UPDATED ON 08/05/2024
How to Tell Your Sensei You Don't Want to Teach

How to Tell Your Sensei You Don’t Want to Teach

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Karate is more than just a hobby; it’s a passion, a discipline, and for many, a way of life. As an autistic individual with a deep love for karate, you’ve undoubtedly found joy in mentoring and sharing your knowledge one-on-one. However, the idea of stepping into a teaching role, especially one that involves handling multiple students at once, can be daunting. If your sensei is nudging you towards teaching training and you feel overwhelmed, it’s crucial to communicate your boundaries effectively. Here’s how to approach this sensitive conversation.

Understanding Your Feelings

First and foremost, it’s important to recognize and validate your own feelings. Wanting to avoid teaching doesn’t make you lazy or ungrateful. Each person has their strengths and comfort zones. For someone who finds social situations exhausting and overwhelming, teaching a class can be incredibly taxing. Acknowledging your limits is not a sign of weakness but of self-awareness and self-care.

Preparing for the Conversation

  1. Reflect on Your Reasons: Clearly articulate why teaching a class is challenging for you. Is it the sensory overload from a noisy room? The anxiety from being the center of attention? The exhaustion from having to manage multiple tasks at once? Understanding and pinpointing your specific challenges will help you convey your message more effectively.
  2. Plan Your Points: Make a list of key points you want to discuss with your sensei. This will help you stay focused during the conversation and ensure you don’t forget any important details.
  3. Choose the Right Time: Find a quiet moment after class or schedule a meeting with your sensei when you can talk without interruptions.

The Conversation

  1. Be Honest and Direct: Start by expressing your appreciation for your sensei’s guidance and support. Then, explain your situation honestly.

    For example:

    Sensei, I really appreciate how much you believe in me and your support in my karate journey. I wanted to talk to you about the possibility of teaching. I find that leading warmups and managing multiple students at once is very challenging for me, and it can be overwhelming due to my sensory sensitivities and anxiety. I worry that taking on a full teaching role might be more than I can handle right now.”
  2. Explain Your Challenges: Provide specific examples of what makes teaching difficult for you. This could be sensory overload, difficulty hearing in noisy environments, or the mental exhaustion that follows leading group activities.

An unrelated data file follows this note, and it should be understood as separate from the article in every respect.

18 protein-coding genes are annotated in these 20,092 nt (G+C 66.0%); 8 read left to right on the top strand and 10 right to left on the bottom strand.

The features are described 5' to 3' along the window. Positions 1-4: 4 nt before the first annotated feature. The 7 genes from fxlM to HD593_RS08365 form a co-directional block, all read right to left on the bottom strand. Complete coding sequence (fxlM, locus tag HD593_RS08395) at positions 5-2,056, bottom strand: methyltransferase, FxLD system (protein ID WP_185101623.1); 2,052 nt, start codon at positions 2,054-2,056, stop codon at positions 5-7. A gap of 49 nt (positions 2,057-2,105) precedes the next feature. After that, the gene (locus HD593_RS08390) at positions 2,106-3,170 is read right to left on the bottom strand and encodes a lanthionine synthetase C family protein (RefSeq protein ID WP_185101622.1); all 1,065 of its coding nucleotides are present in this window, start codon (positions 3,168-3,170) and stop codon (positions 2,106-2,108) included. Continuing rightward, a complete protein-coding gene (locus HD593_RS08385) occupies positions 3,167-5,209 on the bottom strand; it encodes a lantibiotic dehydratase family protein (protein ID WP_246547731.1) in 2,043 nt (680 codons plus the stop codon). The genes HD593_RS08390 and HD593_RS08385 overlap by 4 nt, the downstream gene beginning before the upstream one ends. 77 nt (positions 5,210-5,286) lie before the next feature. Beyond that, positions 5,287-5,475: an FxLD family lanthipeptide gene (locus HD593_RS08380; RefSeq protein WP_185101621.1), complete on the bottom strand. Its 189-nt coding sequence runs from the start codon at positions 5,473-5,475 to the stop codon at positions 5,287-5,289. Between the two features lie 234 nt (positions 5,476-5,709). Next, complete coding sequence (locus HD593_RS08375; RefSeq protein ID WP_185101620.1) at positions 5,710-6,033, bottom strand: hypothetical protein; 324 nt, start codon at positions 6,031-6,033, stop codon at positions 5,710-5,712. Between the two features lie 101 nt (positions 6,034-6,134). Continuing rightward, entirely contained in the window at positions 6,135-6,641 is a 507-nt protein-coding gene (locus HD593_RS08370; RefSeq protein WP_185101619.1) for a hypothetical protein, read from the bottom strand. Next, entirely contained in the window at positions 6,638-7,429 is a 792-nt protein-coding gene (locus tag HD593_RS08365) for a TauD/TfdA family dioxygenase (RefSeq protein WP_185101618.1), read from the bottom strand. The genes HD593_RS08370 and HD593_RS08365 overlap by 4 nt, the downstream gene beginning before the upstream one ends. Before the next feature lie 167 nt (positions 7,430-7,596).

3. Offer Alternatives: Suggest ways you can still contribute without taking on a teaching role. You might offer to continue mentoring one-on-one, helping to plan warmups without leading them, or assisting in other capacities that align with your strengths.

Potential Outcomes and Responses

  1. Understanding and Support: Your sensei might be understanding and willing to accommodate your needs. They might suggest alternative ways for you to contribute or modify their expectations based on your conversation.
  2. Compromise: Your sensei might propose a gradual approach, allowing you to build up your comfort and skills at a manageable pace. This could involve starting with small groups or shorter teaching sessions.
  3. Further Discussion: In some cases, your sensei might not immediately understand your perspective. Be prepared to have ongoing discussions and possibly seek support from other instructors or fellow students who understand your situation.

Taking Care of Yourself

Regardless of the outcome, it’s essential to prioritize your well-being. Teaching is a significant responsibility, and if it’s not something you’re comfortable with, it’s okay to say no. Remember, your primary goal in karate is personal growth and enjoyment, not to meet others’ expectations at the expense of your own health.


Communicating your boundaries to your sensei is a crucial step in maintaining your well-being while continuing to enjoy karate. By being honest, direct, and prepared, you can express your needs effectively and find a solution that works for both you and your dojo. Remember, knowing your limits and advocating for yourself is a sign of strength, not weakness.

If you’re looking for a dojo that understands and respects individual needs, consider HAITO Karate. We offer excellent Kyokushin classes in Peterborough, providing a supportive and inclusive environment for all students. Visit HAITO Karate to learn more and join a community that values personal growth and well-being.

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